The library focused on how to integrate its services with the campus's laptop-ownership requirement called the Carolina Computing Initiative, an initiative by which each incoming freshman must own a laptop computer. The library also focused on integrating its services with the changing methods of student-faculty interaction that includes electronic communication via online discussion groups, class courseware and websites, instructors' increasing use of technology-based assignments and the exponential growth of online information. The library investigated how it would provide hardware, software and services to meet these needs.
One method of investigation included a survey of students held in a central campus location during Fall semester 2001. The survey asked students what types of computer services and software they would like to see offered by the libraries. They were asked about hardware such as printers, scanners, and digital video equipment and software such as Microsoft Office products, audio and video-editing software, graphics software, and web-editing software.
What the investigative committee found was that students who were not enrolled in particular curricula dedicated to technology or media studies did not have access to high-end technology hardware and software. As a result, the librarians recommended dedicated lab space for such services. A lab space called the УCollaboratory,Ф dedicated primarily to graphics creation, includes a variety of scanners as well as graphics and web-editing software and was open to all students and faculty, regardless of their major or primary field of study. Similarly, the Media Resources Center opened a Media Lab that includes facilities for both audio-and video-editing.
In addition to these library spaces dedicated to technology-related needs, the library also gave over half of the lower level of the building to the university's information technology services unit. From its offices, it offers a walk-in help desk for laptop questions and repairs, as well as a 65-seat computer lab.
One new technology-related service that was added after the renovation and that required no additional facility space, hardware nor software was the introduction of УInstant Messenger Reference,Ф a real-time chat reference service. It has become one of the libraries most popular services, answering 1,869 questions during the 2003-2004 academic year, representing almost 20% of all reference questions.
In Libraries Designed for Learning, a report written for the Council on Library and Information Resources, Scott Bennett discusses the current teaching trend that focuses on active learning and collaborative assignments. The Library chose to investigate how it could design spaces within the library that would support these new types of collaborative learning trends. One such space was a dedicated space for library instruction. The library was seeing an increase in the size of its library instruction program tied to first and second-year English composition classes, so a dedicated hands-on space with computer workstations and computer projection was imperative. These instruction sessions are the primary means for introducing undergraduates to the library's resources. In 2003-2004, the instructional lab was used for this program 384 times.
The Media Center was also seeing an increase in the number of classes that were incorporating film into their course instruction. The library therefore planned for two rooms that could be used to project films on either VHS videotape or DVD. The result has been an increasing number of film screenings in the library. Prior to the renovation, the Undergraduate Library held 193 screenings in the 2000-2001 academic year. After the renovation, in 2003-2004, it had 720 screenings.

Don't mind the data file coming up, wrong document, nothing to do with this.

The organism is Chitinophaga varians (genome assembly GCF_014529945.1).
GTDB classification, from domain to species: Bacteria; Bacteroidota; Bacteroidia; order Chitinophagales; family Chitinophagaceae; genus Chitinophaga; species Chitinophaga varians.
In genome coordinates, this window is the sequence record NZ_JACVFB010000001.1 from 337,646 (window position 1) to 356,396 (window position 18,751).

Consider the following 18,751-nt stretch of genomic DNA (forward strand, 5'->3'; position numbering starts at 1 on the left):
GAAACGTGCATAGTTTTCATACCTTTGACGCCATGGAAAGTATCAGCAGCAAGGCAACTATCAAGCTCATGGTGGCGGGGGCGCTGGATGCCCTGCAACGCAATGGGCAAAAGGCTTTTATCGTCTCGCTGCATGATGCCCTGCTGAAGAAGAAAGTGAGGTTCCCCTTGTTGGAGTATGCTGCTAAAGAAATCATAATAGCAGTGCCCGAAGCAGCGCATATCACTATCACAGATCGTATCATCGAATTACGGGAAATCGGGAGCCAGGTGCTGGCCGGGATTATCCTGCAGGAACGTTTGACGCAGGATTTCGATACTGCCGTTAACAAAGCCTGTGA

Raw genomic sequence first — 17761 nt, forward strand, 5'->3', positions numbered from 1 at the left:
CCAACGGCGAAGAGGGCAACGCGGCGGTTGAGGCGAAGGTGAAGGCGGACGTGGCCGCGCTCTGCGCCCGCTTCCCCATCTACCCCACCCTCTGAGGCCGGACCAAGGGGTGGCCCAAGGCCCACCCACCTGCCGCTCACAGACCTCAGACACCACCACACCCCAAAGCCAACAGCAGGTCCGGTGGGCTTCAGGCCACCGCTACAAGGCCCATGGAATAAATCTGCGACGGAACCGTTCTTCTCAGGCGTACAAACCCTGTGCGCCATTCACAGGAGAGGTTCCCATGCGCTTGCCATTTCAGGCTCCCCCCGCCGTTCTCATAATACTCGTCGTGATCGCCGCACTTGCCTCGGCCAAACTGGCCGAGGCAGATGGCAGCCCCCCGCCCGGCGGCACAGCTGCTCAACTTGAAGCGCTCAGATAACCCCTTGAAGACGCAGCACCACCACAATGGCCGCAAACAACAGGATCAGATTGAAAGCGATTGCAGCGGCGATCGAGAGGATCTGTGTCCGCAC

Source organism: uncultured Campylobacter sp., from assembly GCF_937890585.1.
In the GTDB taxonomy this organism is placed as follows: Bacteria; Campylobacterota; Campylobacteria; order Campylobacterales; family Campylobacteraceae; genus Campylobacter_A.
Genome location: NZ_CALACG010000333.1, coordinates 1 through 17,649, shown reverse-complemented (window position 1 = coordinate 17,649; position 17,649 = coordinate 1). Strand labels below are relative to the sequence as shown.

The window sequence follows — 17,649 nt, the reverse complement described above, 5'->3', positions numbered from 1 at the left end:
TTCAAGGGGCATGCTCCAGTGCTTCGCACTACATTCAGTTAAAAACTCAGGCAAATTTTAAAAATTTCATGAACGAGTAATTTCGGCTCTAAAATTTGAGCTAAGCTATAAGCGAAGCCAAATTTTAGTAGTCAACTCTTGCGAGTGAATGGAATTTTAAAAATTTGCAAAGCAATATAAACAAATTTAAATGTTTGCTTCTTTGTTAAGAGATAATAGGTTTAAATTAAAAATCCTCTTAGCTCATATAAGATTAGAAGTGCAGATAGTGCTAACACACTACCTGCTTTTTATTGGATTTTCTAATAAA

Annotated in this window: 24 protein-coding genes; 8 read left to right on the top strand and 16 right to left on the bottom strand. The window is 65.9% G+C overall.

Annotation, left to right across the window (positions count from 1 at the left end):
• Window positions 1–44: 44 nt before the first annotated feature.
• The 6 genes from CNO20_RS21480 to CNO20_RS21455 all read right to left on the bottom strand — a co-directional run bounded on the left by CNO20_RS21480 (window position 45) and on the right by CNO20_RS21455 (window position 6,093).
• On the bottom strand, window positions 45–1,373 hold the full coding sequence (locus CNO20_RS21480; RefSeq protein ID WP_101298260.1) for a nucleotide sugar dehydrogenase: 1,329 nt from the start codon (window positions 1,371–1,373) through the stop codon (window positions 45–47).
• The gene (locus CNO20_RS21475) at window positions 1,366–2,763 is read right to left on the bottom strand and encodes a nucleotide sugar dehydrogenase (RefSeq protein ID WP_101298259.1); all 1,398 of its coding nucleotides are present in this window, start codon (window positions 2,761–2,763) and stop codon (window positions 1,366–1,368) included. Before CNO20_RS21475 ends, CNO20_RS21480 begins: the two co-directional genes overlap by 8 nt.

One of the greatest drawbacks of the pre-renovated library was its lack of group study space. Students were often found in stairwells and hallways, sitting on the floor, in order to have space in which they could study and work together as a group. As a result, we planned for 9 group study rooms, each which could accommodate 6 or more students. These group study spaces are very popular. Of the 9 group study rooms, two may be reserved. The others are used on a first-come, first-served basis. While there is no full data to indicate use of all nine rooms, the two rooms which could be reserved were used 827 times in the 2003-2004 academic year.
What About Books?
One might ask what role books might play in this brave new world? While the book collection size was decreased by more than 50 percent from 140,000 books to 65,000 books after the renovation, the Library still strives to create a core collection of introductory academic monographs that are relevant to first- and second-year undergraduates. It is felt that the library can still maintain a highly effective collection covering a broad range of disciplines that supports the needs of its clientele by focusing on books that help students develop research skills and teach them to exploit the library's full potential. In addition to core academic works, the library also maintains a strong collection of material of personal interest to undergraduate users, including travel, test and career preparation, and recreational reading. However, the bound serial collection transferred most of its volumes to the main library collection on campus, due to the undergraduate students' strong preference for online journal articles.
Observation after two full academic years indicates that the renovation goals were successfully met. Seating, computer workstations, lab space and group study rooms are consistently filled to capacity and feedback indicates that students are impressed with the atmosphere and services of the building. Gate counts are higher than they have ever been for the Undergraduate Library, reaching 1.2 million in the 2003-2004 year, an increase of 25 percent from pre-renovation numbers.
There is a drive to remain relevant in the lives of undergraduate students, not only for our own livelihood as librarians, but to foster an appreciation of lifelong learning in young adults that they will carry with them throughout life and pass on to their children. The library plans to do this by building on its successes. Examples include expanding services offered through the Media Lab to include the loaning of video equipment, and expanding the types of uses for the group study spaces to include a space for presentation practice for students. Evaluation is on-going and librarians must be vigilant in determining how to continually keep the space relevant and usable for users.